The Different Types of Therapy That Can Help With Addiction
The National Institute on Drug Abuse (NIDA) has explored many of the different types of therapy that can help with addiction based on data that has been collected for the past 40 years. These principles are engineered improve the odds of success in treatment by ending (or moderating) drug use, lowering the risk of relapse, and allowing the person with addiction to rebuild or restart their lives. These principles include assertions such as:
- Addiction is a problem encompassing many facets, but one that can be treated effectively.
- Treatment should be directed a treating the individual person rather than to their drug(s) of choice.
- Treatment can be helpful even if the client is required to obtain treatment involuntarily. (Eventually however, the client’s voluntary participation in treatment will have an impact on their recovery.)
- Medications can play an important role in of drug abuse or the mental health aspects underlying substance use.
- Psychotherapy and group therapy are commons forms of treatment that are highly utilized and represent the best in available treatment options for drug abuse.
This final notion is an important one. Many agree that Psychotherapy and behavioral therapies are essential elements to treat substance use, but with so many options, it can be challenging to know what forms of treatment are available, how they differ, and which is best for the individual. It should also be mentioned that the researchers do not believe that there is any one approach that is appropriate for every person. It is important to understand psychotherapy vs counseling when attempting to find the right program for yourself or someone you love.
Types of Addiction Treatment Therapies
Addiction treatment therapies include (but are not limited to) the following:
- Psychotherapy and Behavioral Therapy
- Cognitive-Behavioral Therapy (CBT)
- Contingency Management
- Rational Emotive Behavior Therapy (REBT)
- Community Reinforcement and Family Training (CRAFT)
- Person-Centered Therapy
Psychotherapy and Behavioral Therapy
Psychotherapy and behavioral therapy is focused on obtaining goals directly related to the present life of the client and examine the underlying causes of the addiction. These therapeutic styles will work to examine behaviors that are unhealthy and undesirable while identifying the situations in place that support their continued presence. In the example of substance use, the addictive behavior is can often continue unchecked because of the role the substance plays in creating feelings of euphoria, calming the body, eliminating pain, and others. These physiological responses to drugs create reinforcement necessary to fuel continued addiction. Even when negative consequences occur because of the drug use, the person still craves the physiological effects despite the risk of the consequence.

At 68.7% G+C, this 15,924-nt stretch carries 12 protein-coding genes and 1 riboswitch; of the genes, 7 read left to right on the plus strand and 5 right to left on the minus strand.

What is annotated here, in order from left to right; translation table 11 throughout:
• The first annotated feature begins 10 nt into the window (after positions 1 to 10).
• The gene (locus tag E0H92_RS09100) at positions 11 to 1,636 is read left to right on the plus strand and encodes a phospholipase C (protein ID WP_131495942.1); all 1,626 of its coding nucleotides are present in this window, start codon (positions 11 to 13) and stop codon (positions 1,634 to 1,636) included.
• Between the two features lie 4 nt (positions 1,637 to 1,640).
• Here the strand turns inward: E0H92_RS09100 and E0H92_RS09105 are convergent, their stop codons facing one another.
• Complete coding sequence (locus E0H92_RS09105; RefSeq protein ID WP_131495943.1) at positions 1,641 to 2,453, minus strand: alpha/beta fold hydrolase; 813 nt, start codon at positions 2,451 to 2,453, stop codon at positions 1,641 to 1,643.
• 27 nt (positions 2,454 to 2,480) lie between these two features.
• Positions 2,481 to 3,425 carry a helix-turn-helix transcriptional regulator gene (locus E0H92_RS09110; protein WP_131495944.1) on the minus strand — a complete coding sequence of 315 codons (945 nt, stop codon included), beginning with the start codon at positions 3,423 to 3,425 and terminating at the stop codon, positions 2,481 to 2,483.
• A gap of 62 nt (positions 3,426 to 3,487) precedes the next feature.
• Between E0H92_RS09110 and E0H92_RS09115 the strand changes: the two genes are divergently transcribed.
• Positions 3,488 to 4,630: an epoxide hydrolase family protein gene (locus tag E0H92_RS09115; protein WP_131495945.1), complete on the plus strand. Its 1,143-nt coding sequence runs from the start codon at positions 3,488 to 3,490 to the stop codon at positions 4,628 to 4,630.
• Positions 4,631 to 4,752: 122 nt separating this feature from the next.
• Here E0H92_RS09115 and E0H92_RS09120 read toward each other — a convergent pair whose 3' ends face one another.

Contingency management is one the many different types of therapy that can help with addiction. This type of behavioral therapy used in the treatment of substance use, especially for alcohol, stimulants, opioids, marijuana, and nicotine. In this approach, the client is given a tangible, wanted reward for accomplishing their desired behaviors. Commonly, the desired behavior is abstinence from substances, and the reward helps to build new behaviors.
Like many of the different types of therapy that can help with addiction, Cognitive-behavioral therapy (CBT) uses behavioral therapies as a base, but it also assigns equal importance to thoughts and feelings. CBT is grounded in the idea that negative thinking patterns lead to unwanted feelings and behaviors,. This often leads to problematic behaviors which then can lead to unwanted feelings and negative thinking. This relationship between thoughts, feelings, and behaviors is at the core of CBT. In CBT, a therapist will act as a coach and as a teammate to assess and understand the systems in place inside the addict’s mind that lead to the thoughts, feelings, and behaviors. The therapist then queries the addict to identify which of these issues he wants to address. In the case of substance use problems, the therapist would go beyond the behavioral therapy principles of trying to learn the source of reinforcement. In such a case, the therapist would seek to understanding the thoughts and feelings that lead to the use as well as the thoughts and feelings that occur following the use. The therapist will look for something called “cognitive distortions” that feed into these behaviors. Cognitive distortions are essentially flawed ways of thinking that, while they may sound rational at the time, they are irrational and illogical. For example, someone with an “all or nothing” cognitive distortion will think that their life is falling apart if it is not perfect. Since perfection cannot be obtained, they will be overly negative, hopeless, and depressed. Then, they learn that drug use can cover these feelings and allow for avoidance.